Finances on Divorce – How Not To Litigate

How Not To Litigate

Some of you may have read about the long running saga that was widely reported in the press: Young vs Young.

This matter which concerned resolving finances in divorce, finally concluded at the end of 2013.  Quite apart from the settlement itself, this case has gained the reputation for being an example of how NOT to conduct financial matters in divorce.  Mr Justice Moor himself described the conduct of the case as bad an example of how not to litigate as he had ever encountered. Given that Mr Justice Moor has been a senior member of the judiciary for 3 years this is quite an infamous tag.  

Briefly, Michelle Young sought £400 million pounds from her Husband, Scot Young.  He, on the other hand, claimed that he was bankrupt and had debts of £28 million, a huge differential of £428 million pounds for the Court to adjudicate

The case involved a massive number of 65 preliminary hearings (the normal number of hearing before the final hearing is 2) before the Final Hearing as well as extensive costs for experts, several spells in prison for Mr Young for non-disclosure and breaches of Court Orders and between £4-6 million legal fees for Mrs Young – which no doubt were payable from the capital element of the settlement awarded to her. Amazingly,  Mr Young remained  unrepresented throughout the proceedings.

Having dealt with the immense complexities of this financial settlement matter, Mr Justice Moor rejected the wife’s claim that Scot Young was worth “a few billion at least”  and awarded Mrs Young a lump sum of £20 million, as well as the arrears of maintenance amounting to £1,265,000.  A victory for Mrs Young?  I am not really sure that it is.  Whilst making this order for financial settlement, Mr Justice Moor also stated that unless Mrs Young was able to find further evidence to prove Mr Young had the money enforcement action against him was not available to her.  He also said that this order against Mr Young would exist for as long as he lived (perhaps giving new credence to the phrase ‘till death do us part’) – so encouraged him to make payment in order to move on.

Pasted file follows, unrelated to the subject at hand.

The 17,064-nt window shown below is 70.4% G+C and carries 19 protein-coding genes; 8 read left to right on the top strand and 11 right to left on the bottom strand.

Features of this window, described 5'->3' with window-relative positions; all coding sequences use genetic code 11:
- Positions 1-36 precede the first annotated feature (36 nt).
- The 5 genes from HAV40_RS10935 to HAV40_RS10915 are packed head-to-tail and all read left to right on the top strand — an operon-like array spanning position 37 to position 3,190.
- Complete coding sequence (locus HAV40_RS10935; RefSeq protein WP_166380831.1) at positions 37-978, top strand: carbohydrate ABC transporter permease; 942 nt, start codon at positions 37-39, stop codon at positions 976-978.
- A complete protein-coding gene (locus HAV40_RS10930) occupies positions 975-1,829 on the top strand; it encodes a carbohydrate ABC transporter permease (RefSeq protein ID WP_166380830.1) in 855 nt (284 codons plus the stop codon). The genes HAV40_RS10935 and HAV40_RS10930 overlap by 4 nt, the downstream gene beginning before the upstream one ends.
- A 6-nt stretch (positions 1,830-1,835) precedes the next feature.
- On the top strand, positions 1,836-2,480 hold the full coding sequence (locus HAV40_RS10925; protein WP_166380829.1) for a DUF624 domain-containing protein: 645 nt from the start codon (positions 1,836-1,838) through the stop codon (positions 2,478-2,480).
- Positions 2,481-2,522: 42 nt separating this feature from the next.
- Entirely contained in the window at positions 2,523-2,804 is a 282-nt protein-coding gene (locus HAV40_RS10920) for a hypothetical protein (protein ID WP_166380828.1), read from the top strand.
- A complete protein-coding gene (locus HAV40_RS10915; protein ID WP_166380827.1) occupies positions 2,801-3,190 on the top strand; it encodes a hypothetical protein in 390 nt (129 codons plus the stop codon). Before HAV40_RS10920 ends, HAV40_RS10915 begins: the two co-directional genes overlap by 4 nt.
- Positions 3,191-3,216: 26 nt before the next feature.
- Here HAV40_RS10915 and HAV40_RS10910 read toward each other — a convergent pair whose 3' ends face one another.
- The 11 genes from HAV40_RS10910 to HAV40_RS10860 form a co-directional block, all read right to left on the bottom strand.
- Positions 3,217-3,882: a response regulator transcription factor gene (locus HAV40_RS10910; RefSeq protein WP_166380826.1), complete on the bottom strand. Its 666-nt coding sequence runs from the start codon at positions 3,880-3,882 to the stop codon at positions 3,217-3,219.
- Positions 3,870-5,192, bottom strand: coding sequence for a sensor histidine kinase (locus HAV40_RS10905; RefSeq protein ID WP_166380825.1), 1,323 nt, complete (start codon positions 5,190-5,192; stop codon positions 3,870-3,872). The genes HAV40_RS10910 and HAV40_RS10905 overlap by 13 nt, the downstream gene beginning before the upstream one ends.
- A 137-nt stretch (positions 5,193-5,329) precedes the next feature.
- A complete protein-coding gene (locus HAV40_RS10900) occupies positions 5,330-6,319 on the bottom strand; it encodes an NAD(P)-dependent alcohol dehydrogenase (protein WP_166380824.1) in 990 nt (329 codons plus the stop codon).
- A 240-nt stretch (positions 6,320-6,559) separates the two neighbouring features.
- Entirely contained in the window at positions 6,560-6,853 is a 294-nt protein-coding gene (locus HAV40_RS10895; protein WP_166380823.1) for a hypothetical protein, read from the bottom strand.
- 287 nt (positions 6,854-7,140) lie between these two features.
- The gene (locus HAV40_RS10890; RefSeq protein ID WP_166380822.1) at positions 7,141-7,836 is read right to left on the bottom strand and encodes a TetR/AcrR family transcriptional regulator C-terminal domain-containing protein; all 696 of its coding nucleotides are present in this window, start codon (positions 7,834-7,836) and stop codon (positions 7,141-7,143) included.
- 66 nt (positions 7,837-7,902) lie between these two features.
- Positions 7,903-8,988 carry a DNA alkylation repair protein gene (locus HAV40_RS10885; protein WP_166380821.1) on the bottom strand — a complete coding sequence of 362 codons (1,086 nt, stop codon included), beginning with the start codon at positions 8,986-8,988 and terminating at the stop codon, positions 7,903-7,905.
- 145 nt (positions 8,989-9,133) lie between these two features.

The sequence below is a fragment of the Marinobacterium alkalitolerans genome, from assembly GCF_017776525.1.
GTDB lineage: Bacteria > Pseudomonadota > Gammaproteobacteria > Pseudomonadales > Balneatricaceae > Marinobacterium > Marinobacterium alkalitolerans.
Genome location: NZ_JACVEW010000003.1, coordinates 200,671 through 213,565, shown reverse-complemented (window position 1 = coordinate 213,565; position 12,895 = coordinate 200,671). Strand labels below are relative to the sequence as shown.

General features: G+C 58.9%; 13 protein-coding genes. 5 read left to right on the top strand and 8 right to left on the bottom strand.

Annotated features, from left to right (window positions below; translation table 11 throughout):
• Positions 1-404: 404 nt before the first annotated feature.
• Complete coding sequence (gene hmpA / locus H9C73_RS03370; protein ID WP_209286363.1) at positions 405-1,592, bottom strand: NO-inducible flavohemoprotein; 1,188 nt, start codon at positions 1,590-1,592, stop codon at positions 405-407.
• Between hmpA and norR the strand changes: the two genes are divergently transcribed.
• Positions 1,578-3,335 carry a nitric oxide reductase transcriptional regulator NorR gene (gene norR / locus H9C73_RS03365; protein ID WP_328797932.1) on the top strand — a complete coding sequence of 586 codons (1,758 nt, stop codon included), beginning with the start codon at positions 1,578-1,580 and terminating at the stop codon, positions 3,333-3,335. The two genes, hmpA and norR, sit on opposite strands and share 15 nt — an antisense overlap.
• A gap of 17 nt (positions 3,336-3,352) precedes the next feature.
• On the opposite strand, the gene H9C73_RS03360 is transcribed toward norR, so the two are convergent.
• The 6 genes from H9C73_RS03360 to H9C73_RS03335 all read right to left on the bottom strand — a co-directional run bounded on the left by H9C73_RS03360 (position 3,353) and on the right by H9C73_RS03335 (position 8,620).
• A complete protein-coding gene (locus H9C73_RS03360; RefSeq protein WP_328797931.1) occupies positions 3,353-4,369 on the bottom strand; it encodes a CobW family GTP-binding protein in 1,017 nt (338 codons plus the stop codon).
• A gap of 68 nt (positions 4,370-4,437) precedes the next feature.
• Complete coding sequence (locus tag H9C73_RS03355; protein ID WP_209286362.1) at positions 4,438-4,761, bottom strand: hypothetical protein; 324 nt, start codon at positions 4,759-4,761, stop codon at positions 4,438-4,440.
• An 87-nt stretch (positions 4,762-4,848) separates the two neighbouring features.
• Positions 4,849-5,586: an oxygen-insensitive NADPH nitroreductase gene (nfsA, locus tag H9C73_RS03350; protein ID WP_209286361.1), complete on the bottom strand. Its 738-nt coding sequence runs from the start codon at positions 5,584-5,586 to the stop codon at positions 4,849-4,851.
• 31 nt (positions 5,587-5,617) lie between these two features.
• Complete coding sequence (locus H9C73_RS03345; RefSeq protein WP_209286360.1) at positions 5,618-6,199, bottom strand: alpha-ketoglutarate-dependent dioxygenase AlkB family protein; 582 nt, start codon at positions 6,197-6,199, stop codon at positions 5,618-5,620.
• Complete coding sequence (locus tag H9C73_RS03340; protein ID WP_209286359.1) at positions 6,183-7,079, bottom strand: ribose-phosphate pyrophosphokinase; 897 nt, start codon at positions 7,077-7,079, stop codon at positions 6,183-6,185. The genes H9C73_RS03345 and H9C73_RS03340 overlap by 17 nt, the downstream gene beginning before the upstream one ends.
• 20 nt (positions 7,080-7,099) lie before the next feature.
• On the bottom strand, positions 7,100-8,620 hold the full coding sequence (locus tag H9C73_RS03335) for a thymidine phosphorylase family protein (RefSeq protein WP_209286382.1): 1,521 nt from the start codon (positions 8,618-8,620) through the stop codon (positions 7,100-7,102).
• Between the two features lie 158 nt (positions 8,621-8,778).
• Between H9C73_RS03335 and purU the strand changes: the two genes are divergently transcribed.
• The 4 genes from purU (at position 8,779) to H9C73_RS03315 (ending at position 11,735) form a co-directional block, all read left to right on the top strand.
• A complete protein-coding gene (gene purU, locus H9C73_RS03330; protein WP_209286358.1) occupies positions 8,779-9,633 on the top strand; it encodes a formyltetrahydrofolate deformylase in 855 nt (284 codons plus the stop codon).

Throughout the case, Mr Young has remained adamant that he is bankrupt with significant debts – I can’t see him making payment to his ex-wife anytime soon. So in essence, given the bar on enforcement action, this is, right now, nothing more than a pyrrhic ‘paper’ victory for Mrs Young.

Settling the family finances in divorce is one of the most emotionally difficult tasks that faces the separating couple. It is emotional because it brings up the tide of memories that both parties faced when building their lives together and creating their wealth.  Getting embroiled in lengthy, bitter legal proceedings will ultimately achieve nothing in the long run, other than a drain on finances.  Granted, the case of Young v Young is an extreme example – but a clear example nonetheless of the position that you do not want to find yourself in – throwing good money after bad and achieving nothing but a bit of paper from the Court

Seek specialist legal advice early on in financial settlements in divorce matters.  Strategise and plan  – this is the best advice I can give you when dealing with matrimonial finances.  Act early and lead the case, don’t follow and be led.  Taking control and retaining control is half the battle.  Get the right team on board and this will mean you stay ahead!  

Rupinder Bains

Pinder Reaux & Associates